On December 9, 2014, a joint open letter (“Letter”) was issued to the operators of seven (7) app marketplaces, urging them to “make the basic commitment to require each app that can access or collect personal information, to provide users with timely access to the app’s privacy policy.” Although the Letter was sent to Apple, Google, Samsung, Microsoft, Nokia, BlackBerry and Amazon.com, the Office of the Privacy Commissioner of Canada (“OPC”) explains that it is intended for all companies that operate app marketplaces.

The Letter was issued by twenty-three (23) privacy enforcement authorities worldwide including authorities in Canada, France, Hong Kong, Israel, Italy, China, Korea, and UK, following the second annual Global Privacy Enforcement Network (“GPEN”) Privacy Sweep (“Sweep”), which took place May 12 to 18, 2014. During the Sweep, twenty-six (26) privacy enforcement authorities from around the world assessed more than 1,200 mobile apps. OPC announced that there were serious concerns about mobile apps and highlighted only twenty-eight percent (28%) of apps provided a clear explanation of their collection, use and disclosure of personal information policies and nearly one-third of the apps contained various privacy communications that were not clear to the Sweep participants.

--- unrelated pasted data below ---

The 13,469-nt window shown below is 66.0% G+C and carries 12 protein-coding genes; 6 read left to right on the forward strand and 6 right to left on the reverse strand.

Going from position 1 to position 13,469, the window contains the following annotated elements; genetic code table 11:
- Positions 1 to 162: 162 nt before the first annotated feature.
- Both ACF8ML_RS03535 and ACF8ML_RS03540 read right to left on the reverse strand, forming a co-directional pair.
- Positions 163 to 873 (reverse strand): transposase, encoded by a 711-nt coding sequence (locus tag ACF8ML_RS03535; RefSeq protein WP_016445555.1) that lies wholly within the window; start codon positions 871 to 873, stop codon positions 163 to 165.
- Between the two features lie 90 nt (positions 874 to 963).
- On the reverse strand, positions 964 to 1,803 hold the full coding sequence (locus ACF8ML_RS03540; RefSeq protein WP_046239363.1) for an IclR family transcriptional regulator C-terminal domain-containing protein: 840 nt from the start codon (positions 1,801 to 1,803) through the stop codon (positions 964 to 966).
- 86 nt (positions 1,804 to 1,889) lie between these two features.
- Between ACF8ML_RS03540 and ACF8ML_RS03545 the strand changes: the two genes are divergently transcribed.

While the Letter acknowledges that app developers are responsible for communicating their privacy practices, it emphasizes app marketplace operator’s unique and integral role in users’ interactions with mobile apps, which are made available through various app stores and app marketplaces. Accordingly, the Letter urges that app marketplaces require privacy practice information, such as privacy policy links for apps that collect data, to be available to users so that users are “meaningfully informed regarding the collection and use of their data before making the decision to download the app.” 

See also the Ten Tips for communicating their privacy practices effectively with users issued by OPC.